This species is appropriately called the giant or grand fir because it's one of the tallest growing firs in the world, usually in the 200- to 300-foot (70 to 100 m) range. This evergreen is very fast growing, attaining a narrow column-like or spire-like silhouette with massive trunk. Native to the central Pacific coast of North America, the giant fir grows in British Columbia inland to the Idaho-Montana mountains and southward to northern California, where it's known along the coast. Some botanists find distinct physical variations among trees that grow east and west of the Cascade Mountains.
The bark is smooth and gray, but cracks into square plates on the oldest trees. Needles are soft, shiny and dark green with white bands on the undersides. The needles resemble the teeth of a two-sided comb. The cylindrical, pendent female cones are green but ripen to brown, usually with whitish globs of resin.
Grand fir is one of the more shade tolerant fir species, but looks fuller and more robust when grown in full sun. Plant it in a moist, acidic soil that's deep and rich in organic matter for best performance. Although grand fir matures to smaller heights in cultivation compared to a dense forest habitat, it's still too large for the vast majority of garden settings. Conserve trees that may already exist on a property, cutting off lowest limbs as needed for vehicular clearance or overall safety. (Info source: Learn2Grow.com).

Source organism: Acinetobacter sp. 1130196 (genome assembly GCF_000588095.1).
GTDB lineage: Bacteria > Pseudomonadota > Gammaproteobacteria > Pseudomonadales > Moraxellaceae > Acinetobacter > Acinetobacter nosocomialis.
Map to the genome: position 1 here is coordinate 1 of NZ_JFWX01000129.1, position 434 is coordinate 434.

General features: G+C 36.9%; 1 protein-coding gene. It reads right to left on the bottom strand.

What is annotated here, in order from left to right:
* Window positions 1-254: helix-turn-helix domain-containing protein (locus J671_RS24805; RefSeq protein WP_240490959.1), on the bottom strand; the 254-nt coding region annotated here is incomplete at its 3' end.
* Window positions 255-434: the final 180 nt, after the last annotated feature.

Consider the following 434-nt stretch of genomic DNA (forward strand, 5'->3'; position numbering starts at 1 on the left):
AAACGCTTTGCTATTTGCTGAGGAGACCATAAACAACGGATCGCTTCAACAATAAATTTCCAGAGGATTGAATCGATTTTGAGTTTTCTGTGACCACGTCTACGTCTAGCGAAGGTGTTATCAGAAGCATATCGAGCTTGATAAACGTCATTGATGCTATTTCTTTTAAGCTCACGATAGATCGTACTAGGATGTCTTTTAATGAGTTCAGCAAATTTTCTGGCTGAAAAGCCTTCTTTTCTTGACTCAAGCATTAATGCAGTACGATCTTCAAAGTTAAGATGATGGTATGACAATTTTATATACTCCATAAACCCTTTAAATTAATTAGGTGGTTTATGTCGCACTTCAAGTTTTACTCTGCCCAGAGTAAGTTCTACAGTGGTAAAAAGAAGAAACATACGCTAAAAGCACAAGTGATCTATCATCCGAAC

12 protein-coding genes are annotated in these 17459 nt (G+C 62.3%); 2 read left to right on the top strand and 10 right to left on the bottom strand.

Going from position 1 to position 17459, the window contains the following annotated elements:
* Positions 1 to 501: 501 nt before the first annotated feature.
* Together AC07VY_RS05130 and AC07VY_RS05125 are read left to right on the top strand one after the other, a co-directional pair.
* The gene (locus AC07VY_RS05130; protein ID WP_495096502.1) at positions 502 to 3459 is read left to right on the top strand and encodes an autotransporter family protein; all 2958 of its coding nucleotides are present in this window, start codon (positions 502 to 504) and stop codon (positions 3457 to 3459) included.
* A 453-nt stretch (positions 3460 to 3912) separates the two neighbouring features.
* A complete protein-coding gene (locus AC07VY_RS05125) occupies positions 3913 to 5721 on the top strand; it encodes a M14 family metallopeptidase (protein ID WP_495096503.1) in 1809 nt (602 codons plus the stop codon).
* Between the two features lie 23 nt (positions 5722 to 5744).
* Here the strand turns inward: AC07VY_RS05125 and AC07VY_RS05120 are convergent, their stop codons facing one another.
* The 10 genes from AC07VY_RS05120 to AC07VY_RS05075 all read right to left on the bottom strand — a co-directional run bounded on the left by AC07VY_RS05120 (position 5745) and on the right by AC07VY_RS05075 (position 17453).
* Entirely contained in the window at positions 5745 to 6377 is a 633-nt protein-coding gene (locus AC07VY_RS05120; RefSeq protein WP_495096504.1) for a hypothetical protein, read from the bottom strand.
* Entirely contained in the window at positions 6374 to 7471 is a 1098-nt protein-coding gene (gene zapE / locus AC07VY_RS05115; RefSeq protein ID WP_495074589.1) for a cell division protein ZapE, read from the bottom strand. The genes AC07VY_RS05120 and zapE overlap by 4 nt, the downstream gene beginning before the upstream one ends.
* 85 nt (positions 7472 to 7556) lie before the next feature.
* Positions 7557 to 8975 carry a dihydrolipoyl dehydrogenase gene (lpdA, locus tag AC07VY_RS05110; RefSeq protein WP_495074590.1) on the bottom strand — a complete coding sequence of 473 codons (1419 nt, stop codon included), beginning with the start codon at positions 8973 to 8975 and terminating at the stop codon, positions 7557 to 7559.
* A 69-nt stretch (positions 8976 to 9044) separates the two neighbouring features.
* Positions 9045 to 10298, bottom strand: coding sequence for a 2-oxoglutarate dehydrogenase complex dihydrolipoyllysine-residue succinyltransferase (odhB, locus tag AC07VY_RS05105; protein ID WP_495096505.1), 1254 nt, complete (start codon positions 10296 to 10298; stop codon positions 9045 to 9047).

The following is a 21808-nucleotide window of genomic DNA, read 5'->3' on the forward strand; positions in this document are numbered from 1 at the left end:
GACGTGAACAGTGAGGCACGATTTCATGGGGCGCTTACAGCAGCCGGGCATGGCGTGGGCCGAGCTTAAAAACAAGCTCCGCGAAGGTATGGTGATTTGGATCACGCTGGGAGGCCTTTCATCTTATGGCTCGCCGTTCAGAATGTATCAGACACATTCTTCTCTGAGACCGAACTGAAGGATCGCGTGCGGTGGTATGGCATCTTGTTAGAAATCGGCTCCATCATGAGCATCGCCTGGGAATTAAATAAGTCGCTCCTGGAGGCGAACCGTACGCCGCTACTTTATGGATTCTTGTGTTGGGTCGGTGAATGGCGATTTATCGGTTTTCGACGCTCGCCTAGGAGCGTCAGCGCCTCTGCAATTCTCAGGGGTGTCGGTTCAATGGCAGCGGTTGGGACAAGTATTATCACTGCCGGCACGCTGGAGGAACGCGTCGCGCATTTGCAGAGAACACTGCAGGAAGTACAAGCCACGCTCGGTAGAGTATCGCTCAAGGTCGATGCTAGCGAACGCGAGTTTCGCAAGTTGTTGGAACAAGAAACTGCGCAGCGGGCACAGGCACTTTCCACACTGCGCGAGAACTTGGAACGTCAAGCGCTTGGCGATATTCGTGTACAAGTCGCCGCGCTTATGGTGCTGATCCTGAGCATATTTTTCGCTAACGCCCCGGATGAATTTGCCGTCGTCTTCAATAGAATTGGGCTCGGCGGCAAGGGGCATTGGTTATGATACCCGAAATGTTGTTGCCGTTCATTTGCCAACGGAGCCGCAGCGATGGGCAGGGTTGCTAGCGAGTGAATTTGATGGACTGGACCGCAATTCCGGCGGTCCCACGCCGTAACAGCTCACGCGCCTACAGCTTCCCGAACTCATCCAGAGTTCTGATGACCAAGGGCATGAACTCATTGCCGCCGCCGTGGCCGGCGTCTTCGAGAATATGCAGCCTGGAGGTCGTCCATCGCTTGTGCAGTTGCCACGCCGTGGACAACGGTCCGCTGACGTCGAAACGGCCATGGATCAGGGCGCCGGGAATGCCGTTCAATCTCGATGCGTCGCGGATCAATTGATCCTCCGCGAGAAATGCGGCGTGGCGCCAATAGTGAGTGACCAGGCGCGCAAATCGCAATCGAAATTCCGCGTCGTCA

Genus - Abies
Species - Grandis
Common name - Grand Fir
Pre-Treatment - Required
Hardiness zones - 5 - 7
Height - 80'-300' / 24 - 100 m
Spread - 15'-25' / 5 - 8 m
Plant type - Tree
Vegetation type - Evergreen
Exposure - Full Sun, Partial Sun, Partial Shade
Growth rate - Fast
Soil PH - Acidic, Neutral
Soil type - Loam, Well drained
Water requirements - Average Water
Landscape uses - Feature Plant, Screening / Wind Break
Germination rate - 68%
Leaf / Flower color - Dark Green / --
|Germination||A short period of cold and moist stratification (in the fridge) needed.|
1. Soak the seeds in clean water for 24 hours. Fully drain away all of the water and place the seeds in a zip-lock freezer bag. Place the seeds in the fridge. Make sure the seeds during this period not dry out or are waterlogged otherwise the pre-treatment will be ineffective.
2. After 6-8 weeks of the pretreatment seeds are ready to be sown.
3. Sow in a good quality potting compost. It shoudl be sterile and clean, never used before. Firm the compost gently, water and sow the seeds on the surface. Cover the seeds lightly (~2 mm) of vermiculite or sieved compost. Keep moist and at room temperature.
4. Germination will begin in a few weeks.